. Beta-Amyloid Deposition and White Matter Hyperintensities Both Contribute To Age-Related Decline in Cognition in Healthy Adults. Human Amyloid Imaging Abstract. 2012 Jan 1;

Abstract:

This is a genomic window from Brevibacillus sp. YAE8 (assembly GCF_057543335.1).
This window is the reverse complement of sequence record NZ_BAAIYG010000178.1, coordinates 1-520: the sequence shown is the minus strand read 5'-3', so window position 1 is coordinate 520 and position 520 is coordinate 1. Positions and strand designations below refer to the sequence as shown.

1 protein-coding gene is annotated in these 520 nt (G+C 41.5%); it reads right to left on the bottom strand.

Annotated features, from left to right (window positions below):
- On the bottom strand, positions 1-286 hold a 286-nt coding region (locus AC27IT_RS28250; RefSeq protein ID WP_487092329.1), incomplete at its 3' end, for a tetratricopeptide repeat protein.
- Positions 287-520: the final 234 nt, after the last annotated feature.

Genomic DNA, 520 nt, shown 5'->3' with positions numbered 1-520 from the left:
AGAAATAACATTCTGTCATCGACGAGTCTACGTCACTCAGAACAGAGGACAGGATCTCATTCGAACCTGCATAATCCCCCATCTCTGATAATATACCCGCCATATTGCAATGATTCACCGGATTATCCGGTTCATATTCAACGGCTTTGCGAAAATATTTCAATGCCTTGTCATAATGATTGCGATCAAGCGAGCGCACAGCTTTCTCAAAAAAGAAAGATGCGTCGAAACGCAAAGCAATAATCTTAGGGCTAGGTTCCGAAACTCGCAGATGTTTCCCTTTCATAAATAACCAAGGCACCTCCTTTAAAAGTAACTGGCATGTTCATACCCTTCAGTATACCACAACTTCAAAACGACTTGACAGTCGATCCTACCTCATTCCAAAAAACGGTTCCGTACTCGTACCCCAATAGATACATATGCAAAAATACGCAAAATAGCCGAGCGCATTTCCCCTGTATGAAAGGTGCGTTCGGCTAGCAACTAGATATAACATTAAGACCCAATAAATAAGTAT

White matter hyperintensities (WMH) increase with age and are an important marker of cerebrovascular health. Beta amyloid (AB) deposition also increases with age and is a key biomarker of Alzheimer’s disease (AD) pathology. Surprisingly,0% of cognitively-normal adults show significant AB deposition. In this study, we examined the effect of WMH and AB burden on a range of cognitive tasks in a large sample of healthy adults (N=89; aged0-89;1.16±11.44) from the Dallas Lifespan Brain Study (DLBS). Participants underwent) high-resolution T1 MRI scanning,) FLAIR imaging and) a18F-Florbetapir PET scan. Mean cortical AB was computed by extracting AB counts across ROIs, normalized to cerebellum. WMH were reliably traced. Additionally, we traced hippocampal volume (HCV), which has been hypothesized to be negatively affected later in the cascade of AD-related neuropathology. We applied stepwise regression to examine the effects of WMH, AB and HCV (in that order) on domains of cognition including processing speed, working memory, executive functioning, reasoning and episodic memory. Results show that both WMH and AB deposition make independent negative contributions in explaining variance associated with age-related declines in measures of processing speed, working memory, and executive function. Reasoning and episodic memory were primarily affected by WMH but not AB. After controlling for AB and WMH, HCV affected only executive function. The findings suggest that WMH burden is a strong predictor of age-related variance in cognition. Furthermore, AB burden predicts processing speed, working memory and executive function. Memory and reasoning were less sensitive to the effects of AB and suggest that this may be related to buffering effects of knowledge on higher order cognition. We conclude that it is important to measure both WMH and AB burden in individuals as differential sources of cognitive decline with varying implications for intervention. Supported in part by NIH grantsR37AG-006265-25,R37 AG-006265-25S1, and Alzheimer’s Association grant IIRG-09-135087. Radiotracer was generously provided to the study by Avid Radiopharmaceuticals.

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